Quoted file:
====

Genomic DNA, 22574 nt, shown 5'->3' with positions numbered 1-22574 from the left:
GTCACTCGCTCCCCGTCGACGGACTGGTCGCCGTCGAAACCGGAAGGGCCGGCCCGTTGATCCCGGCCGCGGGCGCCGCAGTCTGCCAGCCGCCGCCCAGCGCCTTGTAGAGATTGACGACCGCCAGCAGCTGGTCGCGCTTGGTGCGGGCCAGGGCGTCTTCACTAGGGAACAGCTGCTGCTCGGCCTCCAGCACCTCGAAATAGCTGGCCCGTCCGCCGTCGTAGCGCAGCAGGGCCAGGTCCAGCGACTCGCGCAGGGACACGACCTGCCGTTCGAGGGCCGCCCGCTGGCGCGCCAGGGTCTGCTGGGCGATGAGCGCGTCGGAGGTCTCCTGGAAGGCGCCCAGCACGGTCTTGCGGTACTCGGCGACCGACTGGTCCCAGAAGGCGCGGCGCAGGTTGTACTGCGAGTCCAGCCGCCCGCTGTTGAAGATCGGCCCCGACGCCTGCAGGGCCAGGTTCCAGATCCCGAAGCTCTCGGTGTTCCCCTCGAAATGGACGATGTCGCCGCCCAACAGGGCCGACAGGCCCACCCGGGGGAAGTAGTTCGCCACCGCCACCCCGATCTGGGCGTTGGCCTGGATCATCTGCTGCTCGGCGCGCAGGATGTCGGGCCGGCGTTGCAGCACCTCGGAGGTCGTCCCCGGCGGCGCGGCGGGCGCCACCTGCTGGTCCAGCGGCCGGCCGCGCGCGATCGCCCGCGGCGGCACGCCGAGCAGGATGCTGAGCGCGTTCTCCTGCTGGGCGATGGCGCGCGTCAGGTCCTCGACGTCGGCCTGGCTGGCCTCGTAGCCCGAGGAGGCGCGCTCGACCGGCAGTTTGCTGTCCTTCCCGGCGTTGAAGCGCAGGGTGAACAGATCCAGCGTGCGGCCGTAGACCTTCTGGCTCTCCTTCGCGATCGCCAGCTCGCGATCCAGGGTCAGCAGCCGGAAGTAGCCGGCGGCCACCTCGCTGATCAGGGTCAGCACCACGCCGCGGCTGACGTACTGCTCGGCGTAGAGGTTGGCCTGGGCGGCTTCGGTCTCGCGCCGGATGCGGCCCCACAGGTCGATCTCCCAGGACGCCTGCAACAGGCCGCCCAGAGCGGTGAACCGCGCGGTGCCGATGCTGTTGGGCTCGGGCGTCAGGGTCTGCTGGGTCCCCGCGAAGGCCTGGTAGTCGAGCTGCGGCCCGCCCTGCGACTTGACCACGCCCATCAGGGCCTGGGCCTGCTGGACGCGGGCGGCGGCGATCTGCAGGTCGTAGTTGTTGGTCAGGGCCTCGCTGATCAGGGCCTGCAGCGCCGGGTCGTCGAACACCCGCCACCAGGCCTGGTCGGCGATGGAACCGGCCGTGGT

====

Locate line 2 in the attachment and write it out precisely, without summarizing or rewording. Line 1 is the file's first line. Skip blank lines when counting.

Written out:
GTCACTCGCTCCCCGTCGACGGACTGGTCGCCGTCGAAACCGGAAGGGCCGGCCCGTTGATCCCGGCCGCGGGCGCCGCAGTCTGCCAGCCGCCGCCCAGCGCCTTGTAGAGATTGACGACCGCCAGCAGCTGGTCGCGCTTGGTGCGGGCCAGGGCGTCTTCACTAGGGAACAGCTGCTGCTCGGCCTCCAGCACCTCGAAATAGCTGGCCCGTCCGCCGTCGTAGCGCAGCAGGGCCAGGTCCAGCGACTCGCGCAGGGACACGACCTGCCGTTCGAGGGCCGCCCGCTGGCGCGCCAGGGTCTGCTGGGCGATGAGCGCGTCGGAGGTCTCCTGGAAGGCGCCCAGCACGGTCTTGCGGTACTCGGCGACCGACTGGTCCCAGAAGGCGCGGCGCAGGTTGTACTGCGAGTCCAGCCGCCCGCTGTTGAAGATCGGCCCCGACGCCTGCAGGGCCAGGTTCCAGATCCCGAAGCTCTCGGTGTTCCCCTCGAAATGGACGATGTCGCCGCCCAACAGGGCCGACAGGCCCACCCGGGGGAAGTAGTTCGCCACCGCCACCCCGATCTGGGCGTTGGCCTGGATCATCTGCTGCTCGGCGCGCAGGATGTCGGGCCGGCGTTGCAGCACCTCGGAGGTCGTCCCCGGCGGCGCGGCGGGCGCCACCTGCTGGTCCAGCGGCCGGCCGCGCGCGATCGCCCGCGGCGGCACGCCGAGCAGGATGCTGAGCGCGTTCTCCTGCTGGGCGATGGCGCGCGTCAGGTCCTCGACGTCGGCCTGGCTGGCCTCGTAGCCCGAGGAGGCGCGCTCGACCGGCAGTTTGCTGTCCTTCCCGGCGTTGAAGCGCAGGGTGAACAGATCCAGCGTGCGGCCGTAGACCTTCTGGCTCTCCTTCGCGATCGCCAGCTCGCGATCCAGGGTCAGCAGCCGGAAGTAGCCGGCGGCCACCTCGCTGATCAGGGTCAGCACCACGCCGCGGCTGACGTACTGCTCGGCGTAGAGGTTGGCCTGGGCGGCTTCGGTCTCGCGCCGGATGCGGCCCCACAGGTCGATCTCCCAGGACGCCTGCAACAGGCCGCCCAGAGCGGTGAACCGCGCGGTGCCGATGCTGTTGGGCTCGGGCGTCAGGGTCTGCTGGGTCCCCGCGAAGGCCTGGTAGTCGAGCTGCGGCCCGCCCTGCGACTTGACCACGCCCATCAGGGCCTGGGCCTGCTGGACGCGGGCGGCGGCGATCTGCAGGTCGTAGTTGTTGGTCAGGGCCTCGCTGATCAGGGCCTGCAGCGCCGGGTCGTCGAACACCCGCCACCAGGCCTGGTCGGCGATGGAACCGGCCGTGGT